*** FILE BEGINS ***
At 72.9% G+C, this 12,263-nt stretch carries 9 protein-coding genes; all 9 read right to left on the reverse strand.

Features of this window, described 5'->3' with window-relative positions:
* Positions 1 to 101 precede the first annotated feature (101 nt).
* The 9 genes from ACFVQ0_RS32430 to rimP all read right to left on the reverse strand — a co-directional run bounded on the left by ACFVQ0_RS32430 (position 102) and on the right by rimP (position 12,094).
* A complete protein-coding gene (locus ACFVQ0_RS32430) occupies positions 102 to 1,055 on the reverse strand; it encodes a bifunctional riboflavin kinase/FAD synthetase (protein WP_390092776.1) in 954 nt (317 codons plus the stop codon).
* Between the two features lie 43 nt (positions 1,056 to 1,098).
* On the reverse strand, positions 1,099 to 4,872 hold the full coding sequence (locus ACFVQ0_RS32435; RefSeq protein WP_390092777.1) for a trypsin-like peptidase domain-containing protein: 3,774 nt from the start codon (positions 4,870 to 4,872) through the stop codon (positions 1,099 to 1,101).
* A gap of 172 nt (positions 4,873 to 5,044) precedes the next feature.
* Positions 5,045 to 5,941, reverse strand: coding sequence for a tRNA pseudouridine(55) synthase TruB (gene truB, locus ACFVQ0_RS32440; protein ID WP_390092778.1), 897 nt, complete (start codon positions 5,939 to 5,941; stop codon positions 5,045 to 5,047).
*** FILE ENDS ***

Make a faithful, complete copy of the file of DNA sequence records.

At 72.9% G+C, this 12,263-nt stretch carries 9 protein-coding genes; all 9 read right to left on the reverse strand.

Features of this window, described 5'->3' with window-relative positions:
* Positions 1 to 101 precede the first annotated feature (101 nt).
* The 9 genes from ACFVQ0_RS32430 to rimP all read right to left on the reverse strand — a co-directional run bounded on the left by ACFVQ0_RS32430 (position 102) and on the right by rimP (position 12,094).
* A complete protein-coding gene (locus ACFVQ0_RS32430) occupies positions 102 to 1,055 on the reverse strand; it encodes a bifunctional riboflavin kinase/FAD synthetase (protein WP_390092776.1) in 954 nt (317 codons plus the stop codon).
* Between the two features lie 43 nt (positions 1,056 to 1,098).
* On the reverse strand, positions 1,099 to 4,872 hold the full coding sequence (locus ACFVQ0_RS32435; RefSeq protein WP_390092777.1) for a trypsin-like peptidase domain-containing protein: 3,774 nt from the start codon (positions 4,870 to 4,872) through the stop codon (positions 1,099 to 1,101).
* A gap of 172 nt (positions 4,873 to 5,044) precedes the next feature.
* Positions 5,045 to 5,941, reverse strand: coding sequence for a tRNA pseudouridine(55) synthase TruB (gene truB, locus ACFVQ0_RS32440; protein ID WP_390092778.1), 897 nt, complete (start codon positions 5,939 to 5,941; stop codon positions 5,045 to 5,047).